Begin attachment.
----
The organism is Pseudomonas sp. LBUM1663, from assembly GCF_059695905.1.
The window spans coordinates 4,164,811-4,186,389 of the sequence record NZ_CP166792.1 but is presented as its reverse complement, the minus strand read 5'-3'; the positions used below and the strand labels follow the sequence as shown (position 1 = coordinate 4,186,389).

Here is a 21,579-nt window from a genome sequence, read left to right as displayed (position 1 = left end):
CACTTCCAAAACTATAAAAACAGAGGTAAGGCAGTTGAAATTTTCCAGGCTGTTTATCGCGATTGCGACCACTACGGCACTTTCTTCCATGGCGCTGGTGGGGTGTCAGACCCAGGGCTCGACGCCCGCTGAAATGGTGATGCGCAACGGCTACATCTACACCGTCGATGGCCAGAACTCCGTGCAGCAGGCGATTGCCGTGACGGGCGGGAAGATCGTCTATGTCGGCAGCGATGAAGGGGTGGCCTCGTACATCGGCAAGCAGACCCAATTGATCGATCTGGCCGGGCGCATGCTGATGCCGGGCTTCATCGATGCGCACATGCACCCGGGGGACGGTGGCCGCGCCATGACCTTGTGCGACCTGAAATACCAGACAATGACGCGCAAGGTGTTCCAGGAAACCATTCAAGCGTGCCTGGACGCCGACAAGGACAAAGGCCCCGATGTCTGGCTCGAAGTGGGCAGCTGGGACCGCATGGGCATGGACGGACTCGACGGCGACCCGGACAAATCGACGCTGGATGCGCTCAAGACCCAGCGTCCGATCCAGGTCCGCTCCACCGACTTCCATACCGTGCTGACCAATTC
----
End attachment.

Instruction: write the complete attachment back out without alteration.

The organism is Pseudomonas sp. LBUM1663, from assembly GCF_059695905.1.
The window spans coordinates 4,164,811-4,186,389 of the sequence record NZ_CP166792.1 but is presented as its reverse complement, the minus strand read 5'-3'; the positions used below and the strand labels follow the sequence as shown (position 1 = coordinate 4,186,389).

Here is a 21,579-nt window from a genome sequence, read left to right as displayed (position 1 = left end):
CACTTCCAAAACTATAAAAACAGAGGTAAGGCAGTTGAAATTTTCCAGGCTGTTTATCGCGATTGCGACCACTACGGCACTTTCTTCCATGGCGCTGGTGGGGTGTCAGACCCAGGGCTCGACGCCCGCTGAAATGGTGATGCGCAACGGCTACATCTACACCGTCGATGGCCAGAACTCCGTGCAGCAGGCGATTGCCGTGACGGGCGGGAAGATCGTCTATGTCGGCAGCGATGAAGGGGTGGCCTCGTACATCGGCAAGCAGACCCAATTGATCGATCTGGCCGGGCGCATGCTGATGCCGGGCTTCATCGATGCGCACATGCACCCGGGGGACGGTGGCCGCGCCATGACCTTGTGCGACCTGAAATACCAGACAATGACGCGCAAGGTGTTCCAGGAAACCATTCAAGCGTGCCTGGACGCCGACAAGGACAAAGGCCCCGATGTCTGGCTCGAAGTGGGCAGCTGGGACCGCATGGGCATGGACGGACTCGACGGCGACCCGGACAAATCGACGCTGGATGCGCTCAAGACCCAGCGTCCGATCCAGGTCCGCTCCACCGACTTCCATACCGTGCTGACCAATTC